Salt Lick Trail: A Short and Sweet Experience
The Perseid meteor shower of 2018 was unlike any other for Mollie and I. We had only just started to really get to know each other, and for some reason, she trusted this guy with an idea to hike the 3-mile Salt Lick Trail at night, lay on top of a cliff, and listen to some tunes commingle with the annual light show. At the time I was serving tables, and after badgering the manager for a while I managed to get my shift cut short so I could pick up Mollie and see some stars. The Perseids are spectacular and something worth being so excited about, but they weren’t what had me most excited that night. The drive across the river to the Illinois bluffs seemed to take forever.
Giant Pack, Short Trail
We arrived at the gravel parking area down below the old quarry, after pretending to not see the sign that clearly indicated we were not welcome on this trail at night (there have been some issues with kids partying on the cliffs in the past). Mollie seemed happy and excited for the hike up to the top but wondered why I had a 65-liter hiking backpack strapped to my back and stuffed full. I looked prepared to rough it in the woods for a week. I wanted to make sure we had a good setup though, and sometimes that requires carrying a few things.
Things Start Off Well
The hike couldn’t have started off any better. We took the low, west side of the loop, heading north first. Shortly into the hike, we encountered a spectacular structure that stretched across the trail at head height, engineered by the biggest spider either of us had seen that summer. About a quarter-mile later, an armadillo suddenly scooted across the trail, fully expecting us to get out of his way. Much of the lower portion of this trail is swamp-like, so the frogs and insects were deafening. Maybe the Perseids are nature’s way of celebrating the time at the end of the summer when everything is so alive; before things cool off and become quiet and dormant again.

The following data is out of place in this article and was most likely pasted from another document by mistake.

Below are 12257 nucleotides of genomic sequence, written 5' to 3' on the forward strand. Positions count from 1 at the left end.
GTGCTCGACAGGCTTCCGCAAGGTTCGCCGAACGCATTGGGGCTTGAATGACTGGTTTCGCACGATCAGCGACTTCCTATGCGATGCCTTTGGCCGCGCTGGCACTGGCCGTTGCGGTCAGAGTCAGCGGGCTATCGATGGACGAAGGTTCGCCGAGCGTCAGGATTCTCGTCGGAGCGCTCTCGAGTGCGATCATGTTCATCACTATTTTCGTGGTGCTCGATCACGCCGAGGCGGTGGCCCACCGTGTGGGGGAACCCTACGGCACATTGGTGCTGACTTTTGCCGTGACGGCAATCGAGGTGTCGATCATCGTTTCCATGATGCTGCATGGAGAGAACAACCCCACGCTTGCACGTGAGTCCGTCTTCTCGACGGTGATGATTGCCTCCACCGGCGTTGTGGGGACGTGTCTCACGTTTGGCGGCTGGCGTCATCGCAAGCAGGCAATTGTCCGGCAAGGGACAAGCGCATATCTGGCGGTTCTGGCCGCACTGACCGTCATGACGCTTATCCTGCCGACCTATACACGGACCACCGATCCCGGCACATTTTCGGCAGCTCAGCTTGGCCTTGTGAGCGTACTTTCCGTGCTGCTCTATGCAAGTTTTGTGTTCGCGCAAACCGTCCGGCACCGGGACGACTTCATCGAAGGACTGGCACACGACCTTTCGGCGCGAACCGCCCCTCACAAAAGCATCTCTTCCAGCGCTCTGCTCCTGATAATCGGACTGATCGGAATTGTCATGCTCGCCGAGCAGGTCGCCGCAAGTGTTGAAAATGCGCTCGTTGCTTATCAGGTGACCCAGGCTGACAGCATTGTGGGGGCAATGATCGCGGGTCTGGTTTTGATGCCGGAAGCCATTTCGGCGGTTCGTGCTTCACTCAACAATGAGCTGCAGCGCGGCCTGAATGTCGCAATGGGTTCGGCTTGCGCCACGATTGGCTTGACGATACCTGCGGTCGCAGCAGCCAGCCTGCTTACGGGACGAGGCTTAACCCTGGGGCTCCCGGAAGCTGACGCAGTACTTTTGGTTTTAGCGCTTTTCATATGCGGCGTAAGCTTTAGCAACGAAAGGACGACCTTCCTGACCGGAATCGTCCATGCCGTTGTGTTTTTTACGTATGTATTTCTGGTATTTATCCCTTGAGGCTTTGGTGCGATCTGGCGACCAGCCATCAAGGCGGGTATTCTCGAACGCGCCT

A little more than a mile into the hike, after coming out into a brief opening next to a farm field, we began the climb up the bluff toward Salt Lick Point. This cliff is one of the grandest around. You’ll be breathing hard by the time you get to the top. About two-thirds of the way up, I was feeling that I’d over packed and was getting sweaty. I didn’t tell Mollie this, but at one point I stopped and pointed out how neat the silhouette of the hill and the trees above us looked in contrast with the dark blue sky behind them. This was partly a ploy for the pack and me to catch our breath, and partly because it truly was beautiful.
When we made it to the overlook, there was much to take in. It was cooler and less humid than down below, St. Louis was shimmering off in the distance, and you could hear the songs of the wetland below us. This was my first time seeing it at night, and Mollie’s first time seeing it at all. I vividly remember her face shortly after we got to the top. We were so happy and excited. I dropped the pack and struggled to pull out some cushions I’d managed to compress into the bag, some refreshments, and some snacks. We were set up for the evening. Typically the Perseids peak later in the night, so we were a bit early, but still saw a few after setting up. At one point a train sitting in the bottoms decided to take off. The sound of each railcar taking out the slack echoed down the line and through the river valley. It was unique to experience the way that sounds a mile away on top of a cliff. We often wish we could time-hop back to this moment.
Short and Sweet
After having some time to talk, listen, snack, and stargaze, but just some, Mollie’s phone started ringing in the backpack. I’d turned mine off because all of my attention was elsewhere. We ignored it and continued on, but then the phone started to ring a second time. Confused by the unknown number, Mollie answered. I could recognize the voice of our manager at the restaurant but was utterly lost as to why she was calling, and why Mollie looked so panicked. Apparently the law was down in the parking lot of Salt Lick waiting for us. They had tracked my car plates to my dad and called him. Unable to reach me, since my phone was off, and unable to reach Mollie because he didn’t have her number, he had reached out to our manager in order to contact Mollie. To say the least, that ended our Perseids experience.
The hike back down to the car went a lot faster than the hike up to the overlook. The officer waiting for us was nice and very understanding. I even invited him to go back to the overlook with us to watch the meteor shower, promising I’d keep it between us. He didn’t take me up on that offer and waited until we were on Bluff Road before he left the parking lot. Night or day, Salt Lick Trail is a short and sweet experience, and we recommend visiting this trail, preferably between dawn to dusk.
Find more great trails here.